APPEAL by the plaintiff, Mary Clara Wilcox, from an order of the Supreme Court, made at the Onondaga Trial Term and entered in the office of the clerk of the county of Onondaga on the 1st day of March, 1910, granting the defendant's motion to set aside a verdict in favor of the plaintiff and for a new trial made upon the minutes.
This case was transferred from the Fourth Department to the Third Department of the Appellate Division.
Hancock, Hogan & Hancock [Stewart F. Hancock of counsel], for the appellant.
Howard C. Wiggins, for the respondent.
The opinion of the trial judge in this case is reported in 66 Miscellaneous Reports, 253. It probably sets forth a sufficient statement of the facts herein and reference is made thereto.
The husband of the plaintiff had been a member of the
Royal Arcanum. That order had attempted to expel him. The trial judge held that Frank Z. Wilcox was not tried by a tribunal properly constituted for the trial of such charges and that the tribunal selected could not properly try him. With that holding of his I agree fully and for the very excellent reasons which he gives for such holding.
He, however, holds further that its action was not void but voidable and could not be attacked collaterally in this proceeding and that it must stand until it is set aside in a proper proceeding for that purpose. Hence he set the verdict aside. With this second determination of the learned trial judge I do not agree.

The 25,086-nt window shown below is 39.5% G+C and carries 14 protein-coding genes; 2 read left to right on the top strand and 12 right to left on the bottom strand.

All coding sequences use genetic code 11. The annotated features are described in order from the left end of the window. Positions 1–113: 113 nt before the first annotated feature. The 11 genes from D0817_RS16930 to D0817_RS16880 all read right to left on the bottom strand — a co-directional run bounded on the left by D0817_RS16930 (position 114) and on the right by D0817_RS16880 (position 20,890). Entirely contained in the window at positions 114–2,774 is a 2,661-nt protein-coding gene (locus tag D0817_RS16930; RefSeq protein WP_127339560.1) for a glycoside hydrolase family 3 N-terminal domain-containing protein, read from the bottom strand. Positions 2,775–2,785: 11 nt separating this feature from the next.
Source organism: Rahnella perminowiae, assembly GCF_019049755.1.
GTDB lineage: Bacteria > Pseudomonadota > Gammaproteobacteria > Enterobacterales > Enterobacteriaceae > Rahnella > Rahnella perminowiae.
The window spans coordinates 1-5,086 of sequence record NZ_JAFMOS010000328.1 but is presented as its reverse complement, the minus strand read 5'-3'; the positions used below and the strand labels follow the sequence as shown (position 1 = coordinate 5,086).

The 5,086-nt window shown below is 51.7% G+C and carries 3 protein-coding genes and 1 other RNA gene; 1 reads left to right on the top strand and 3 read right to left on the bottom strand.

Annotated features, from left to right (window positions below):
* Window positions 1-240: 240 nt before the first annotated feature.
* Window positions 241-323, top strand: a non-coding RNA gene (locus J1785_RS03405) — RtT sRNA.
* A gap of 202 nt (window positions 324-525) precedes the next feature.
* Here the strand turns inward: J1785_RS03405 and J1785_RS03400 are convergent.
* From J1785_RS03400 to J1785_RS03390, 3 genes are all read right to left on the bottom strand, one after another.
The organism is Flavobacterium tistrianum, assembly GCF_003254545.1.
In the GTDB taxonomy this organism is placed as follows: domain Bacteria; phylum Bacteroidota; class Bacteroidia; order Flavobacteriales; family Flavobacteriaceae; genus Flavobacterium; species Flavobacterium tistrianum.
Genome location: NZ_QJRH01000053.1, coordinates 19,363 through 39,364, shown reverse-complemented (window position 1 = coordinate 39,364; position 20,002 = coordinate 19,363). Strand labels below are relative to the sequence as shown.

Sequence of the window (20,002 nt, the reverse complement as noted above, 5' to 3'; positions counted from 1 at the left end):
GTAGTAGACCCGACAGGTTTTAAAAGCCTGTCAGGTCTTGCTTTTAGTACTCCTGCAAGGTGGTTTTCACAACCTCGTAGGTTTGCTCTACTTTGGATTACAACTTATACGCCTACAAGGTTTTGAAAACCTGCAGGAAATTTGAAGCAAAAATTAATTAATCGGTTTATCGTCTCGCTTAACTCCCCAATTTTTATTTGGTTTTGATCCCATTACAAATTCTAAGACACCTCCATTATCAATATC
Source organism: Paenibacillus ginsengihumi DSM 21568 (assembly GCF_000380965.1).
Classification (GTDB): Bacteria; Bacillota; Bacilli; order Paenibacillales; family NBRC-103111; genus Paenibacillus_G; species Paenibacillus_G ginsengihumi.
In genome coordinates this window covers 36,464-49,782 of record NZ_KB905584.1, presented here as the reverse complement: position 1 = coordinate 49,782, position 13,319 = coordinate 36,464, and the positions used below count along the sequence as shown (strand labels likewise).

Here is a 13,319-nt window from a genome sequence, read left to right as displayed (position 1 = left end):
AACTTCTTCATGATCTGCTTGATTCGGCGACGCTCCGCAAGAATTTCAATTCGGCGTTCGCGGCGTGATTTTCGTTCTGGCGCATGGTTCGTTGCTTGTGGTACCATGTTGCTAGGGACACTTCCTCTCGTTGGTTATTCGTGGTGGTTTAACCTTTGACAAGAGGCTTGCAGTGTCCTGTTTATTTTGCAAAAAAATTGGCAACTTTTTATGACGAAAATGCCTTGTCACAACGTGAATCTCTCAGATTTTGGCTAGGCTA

The plaintiff's husband was given a benefit certificate upon which this action was brought. This certificate was never surrendered and remained in the possession of said Frank Z. Wilcox or the beneficiary thereof, his wife, this plaintiff, until the time of trial.
In my opinion if Frank Z. Wilcox did not have a legal and fair trial, was not properly expelled from this order, legally expelled from this order, this certificate is good, he died a member of the order and a recovery can be had in this action by the beneficiary therein.
In 1 Freeman on Judgments (4th ed. § 145), referring to the disqualification of the judge at common law, it is said: 'While it is well settled by the common law that no judge ought to act where, from interest or from any other cause, he is supposed to be partial to one of the suitors, yet his action in such a case is regarded as an error or irregularity not affecting his jurisdiction, and to be corrected by a vacation or reversal of his judgment, except in the case of those inferior tribunals from which no appeal or writ of error lies.'
There was no appeal permitted to Wilcox farther than he did carry his appeal in the order; and, hindered and delayed by the defendant, he died before he could bring to trial his proceeding for mandamus brought to ...